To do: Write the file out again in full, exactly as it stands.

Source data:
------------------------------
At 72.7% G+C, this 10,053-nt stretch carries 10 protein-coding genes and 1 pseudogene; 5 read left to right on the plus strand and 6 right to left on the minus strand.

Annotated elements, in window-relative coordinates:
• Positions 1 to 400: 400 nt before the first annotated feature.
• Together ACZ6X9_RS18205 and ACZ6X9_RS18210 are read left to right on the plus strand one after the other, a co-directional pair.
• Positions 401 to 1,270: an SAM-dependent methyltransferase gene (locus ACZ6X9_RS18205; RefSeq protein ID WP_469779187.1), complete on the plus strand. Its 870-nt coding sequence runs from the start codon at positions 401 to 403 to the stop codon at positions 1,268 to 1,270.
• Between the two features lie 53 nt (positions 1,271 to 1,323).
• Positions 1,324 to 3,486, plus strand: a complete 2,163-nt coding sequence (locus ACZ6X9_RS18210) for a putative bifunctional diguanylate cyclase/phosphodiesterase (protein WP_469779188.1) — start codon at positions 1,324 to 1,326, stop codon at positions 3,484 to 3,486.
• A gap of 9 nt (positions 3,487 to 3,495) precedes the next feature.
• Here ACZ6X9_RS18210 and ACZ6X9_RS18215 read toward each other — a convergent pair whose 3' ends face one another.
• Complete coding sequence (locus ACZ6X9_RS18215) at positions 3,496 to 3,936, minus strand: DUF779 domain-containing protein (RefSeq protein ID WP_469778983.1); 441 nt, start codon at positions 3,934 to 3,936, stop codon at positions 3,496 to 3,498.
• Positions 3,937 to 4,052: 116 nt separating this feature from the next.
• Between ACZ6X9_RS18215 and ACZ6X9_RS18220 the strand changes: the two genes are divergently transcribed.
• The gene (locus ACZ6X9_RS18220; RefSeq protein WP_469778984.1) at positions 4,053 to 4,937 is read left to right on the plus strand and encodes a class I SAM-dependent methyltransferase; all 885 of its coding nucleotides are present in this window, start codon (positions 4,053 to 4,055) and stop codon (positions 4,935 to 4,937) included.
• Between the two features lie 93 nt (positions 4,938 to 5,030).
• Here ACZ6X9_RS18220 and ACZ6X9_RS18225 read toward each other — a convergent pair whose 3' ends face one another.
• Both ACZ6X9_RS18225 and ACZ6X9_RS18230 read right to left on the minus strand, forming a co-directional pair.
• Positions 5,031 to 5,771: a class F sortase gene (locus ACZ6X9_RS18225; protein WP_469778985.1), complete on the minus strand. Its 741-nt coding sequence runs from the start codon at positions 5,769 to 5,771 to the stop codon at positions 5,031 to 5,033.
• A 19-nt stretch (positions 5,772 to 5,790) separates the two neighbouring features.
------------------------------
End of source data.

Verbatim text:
At 72.7% G+C, this 10,053-nt stretch carries 10 protein-coding genes and 1 pseudogene; 5 read left to right on the plus strand and 6 right to left on the minus strand.

Annotated elements, in window-relative coordinates:
• Positions 1 to 400: 400 nt before the first annotated feature.
• Together ACZ6X9_RS18205 and ACZ6X9_RS18210 are read left to right on the plus strand one after the other, a co-directional pair.
• Positions 401 to 1,270: an SAM-dependent methyltransferase gene (locus ACZ6X9_RS18205; RefSeq protein ID WP_469779187.1), complete on the plus strand. Its 870-nt coding sequence runs from the start codon at positions 401 to 403 to the stop codon at positions 1,268 to 1,270.
• Between the two features lie 53 nt (positions 1,271 to 1,323).
• Positions 1,324 to 3,486, plus strand: a complete 2,163-nt coding sequence (locus ACZ6X9_RS18210) for a putative bifunctional diguanylate cyclase/phosphodiesterase (protein WP_469779188.1) — start codon at positions 1,324 to 1,326, stop codon at positions 3,484 to 3,486.
• A gap of 9 nt (positions 3,487 to 3,495) precedes the next feature.
• Here ACZ6X9_RS18210 and ACZ6X9_RS18215 read toward each other — a convergent pair whose 3' ends face one another.
• Complete coding sequence (locus ACZ6X9_RS18215) at positions 3,496 to 3,936, minus strand: DUF779 domain-containing protein (RefSeq protein ID WP_469778983.1); 441 nt, start codon at positions 3,934 to 3,936, stop codon at positions 3,496 to 3,498.
• Positions 3,937 to 4,052: 116 nt separating this feature from the next.
• Between ACZ6X9_RS18215 and ACZ6X9_RS18220 the strand changes: the two genes are divergently transcribed.
• The gene (locus ACZ6X9_RS18220; RefSeq protein WP_469778984.1) at positions 4,053 to 4,937 is read left to right on the plus strand and encodes a class I SAM-dependent methyltransferase; all 885 of its coding nucleotides are present in this window, start codon (positions 4,053 to 4,055) and stop codon (positions 4,935 to 4,937) included.
• Between the two features lie 93 nt (positions 4,938 to 5,030).
• Here ACZ6X9_RS18220 and ACZ6X9_RS18225 read toward each other — a convergent pair whose 3' ends face one another.
• Both ACZ6X9_RS18225 and ACZ6X9_RS18230 read right to left on the minus strand, forming a co-directional pair.
• Positions 5,031 to 5,771: a class F sortase gene (locus ACZ6X9_RS18225; protein WP_469778985.1), complete on the minus strand. Its 741-nt coding sequence runs from the start codon at positions 5,769 to 5,771 to the stop codon at positions 5,031 to 5,033.
• A 19-nt stretch (positions 5,772 to 5,790) separates the two neighbouring features.